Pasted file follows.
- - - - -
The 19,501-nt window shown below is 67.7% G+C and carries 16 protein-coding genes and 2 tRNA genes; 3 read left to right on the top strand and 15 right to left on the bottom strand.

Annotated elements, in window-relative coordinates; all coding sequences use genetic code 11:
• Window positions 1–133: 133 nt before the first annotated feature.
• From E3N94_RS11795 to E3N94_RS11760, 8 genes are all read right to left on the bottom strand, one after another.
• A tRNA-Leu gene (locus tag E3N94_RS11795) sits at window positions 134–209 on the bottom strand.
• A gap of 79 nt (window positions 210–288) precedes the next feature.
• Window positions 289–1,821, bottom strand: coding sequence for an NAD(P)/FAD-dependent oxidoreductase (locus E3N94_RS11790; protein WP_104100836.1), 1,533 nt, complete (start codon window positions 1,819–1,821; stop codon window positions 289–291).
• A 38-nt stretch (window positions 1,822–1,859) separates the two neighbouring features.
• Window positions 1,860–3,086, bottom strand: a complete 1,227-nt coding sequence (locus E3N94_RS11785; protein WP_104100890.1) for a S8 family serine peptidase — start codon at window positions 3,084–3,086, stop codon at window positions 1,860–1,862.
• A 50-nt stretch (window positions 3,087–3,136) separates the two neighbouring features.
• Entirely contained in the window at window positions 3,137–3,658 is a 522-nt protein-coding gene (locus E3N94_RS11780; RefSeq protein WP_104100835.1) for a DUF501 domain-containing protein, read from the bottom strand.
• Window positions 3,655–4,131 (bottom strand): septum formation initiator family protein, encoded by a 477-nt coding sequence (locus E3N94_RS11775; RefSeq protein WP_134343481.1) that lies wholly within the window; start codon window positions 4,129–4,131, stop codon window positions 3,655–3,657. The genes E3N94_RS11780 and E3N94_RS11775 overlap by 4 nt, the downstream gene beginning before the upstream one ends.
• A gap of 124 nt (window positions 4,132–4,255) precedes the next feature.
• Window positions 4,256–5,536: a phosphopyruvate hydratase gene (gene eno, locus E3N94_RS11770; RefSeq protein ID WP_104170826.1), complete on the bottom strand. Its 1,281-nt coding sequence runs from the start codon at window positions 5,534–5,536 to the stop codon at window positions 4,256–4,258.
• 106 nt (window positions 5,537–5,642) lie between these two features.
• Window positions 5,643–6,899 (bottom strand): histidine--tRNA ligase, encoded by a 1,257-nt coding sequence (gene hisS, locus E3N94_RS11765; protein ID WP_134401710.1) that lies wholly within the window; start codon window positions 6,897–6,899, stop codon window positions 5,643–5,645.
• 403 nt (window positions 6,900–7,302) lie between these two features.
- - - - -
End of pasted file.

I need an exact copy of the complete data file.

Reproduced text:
The 19,501-nt window shown below is 67.7% G+C and carries 16 protein-coding genes and 2 tRNA genes; 3 read left to right on the top strand and 15 right to left on the bottom strand.

Annotated elements, in window-relative coordinates; all coding sequences use genetic code 11:
• Window positions 1–133: 133 nt before the first annotated feature.
• From E3N94_RS11795 to E3N94_RS11760, 8 genes are all read right to left on the bottom strand, one after another.
• A tRNA-Leu gene (locus tag E3N94_RS11795) sits at window positions 134–209 on the bottom strand.
• A gap of 79 nt (window positions 210–288) precedes the next feature.
• Window positions 289–1,821, bottom strand: coding sequence for an NAD(P)/FAD-dependent oxidoreductase (locus E3N94_RS11790; protein WP_104100836.1), 1,533 nt, complete (start codon window positions 1,819–1,821; stop codon window positions 289–291).
• A 38-nt stretch (window positions 1,822–1,859) separates the two neighbouring features.
• Window positions 1,860–3,086, bottom strand: a complete 1,227-nt coding sequence (locus E3N94_RS11785; protein WP_104100890.1) for a S8 family serine peptidase — start codon at window positions 3,084–3,086, stop codon at window positions 1,860–1,862.
• A 50-nt stretch (window positions 3,087–3,136) separates the two neighbouring features.
• Entirely contained in the window at window positions 3,137–3,658 is a 522-nt protein-coding gene (locus E3N94_RS11780; RefSeq protein WP_104100835.1) for a DUF501 domain-containing protein, read from the bottom strand.
• Window positions 3,655–4,131 (bottom strand): septum formation initiator family protein, encoded by a 477-nt coding sequence (locus E3N94_RS11775; RefSeq protein WP_134343481.1) that lies wholly within the window; start codon window positions 4,129–4,131, stop codon window positions 3,655–3,657. The genes E3N94_RS11780 and E3N94_RS11775 overlap by 4 nt, the downstream gene beginning before the upstream one ends.
• A gap of 124 nt (window positions 4,132–4,255) precedes the next feature.
• Window positions 4,256–5,536: a phosphopyruvate hydratase gene (gene eno, locus E3N94_RS11770; RefSeq protein ID WP_104170826.1), complete on the bottom strand. Its 1,281-nt coding sequence runs from the start codon at window positions 5,534–5,536 to the stop codon at window positions 4,256–4,258.
• 106 nt (window positions 5,537–5,642) lie between these two features.
• Window positions 5,643–6,899 (bottom strand): histidine--tRNA ligase, encoded by a 1,257-nt coding sequence (gene hisS, locus E3N94_RS11765; protein ID WP_134401710.1) that lies wholly within the window; start codon window positions 6,897–6,899, stop codon window positions 5,643–5,645.
• 403 nt (window positions 6,900–7,302) lie between these two features.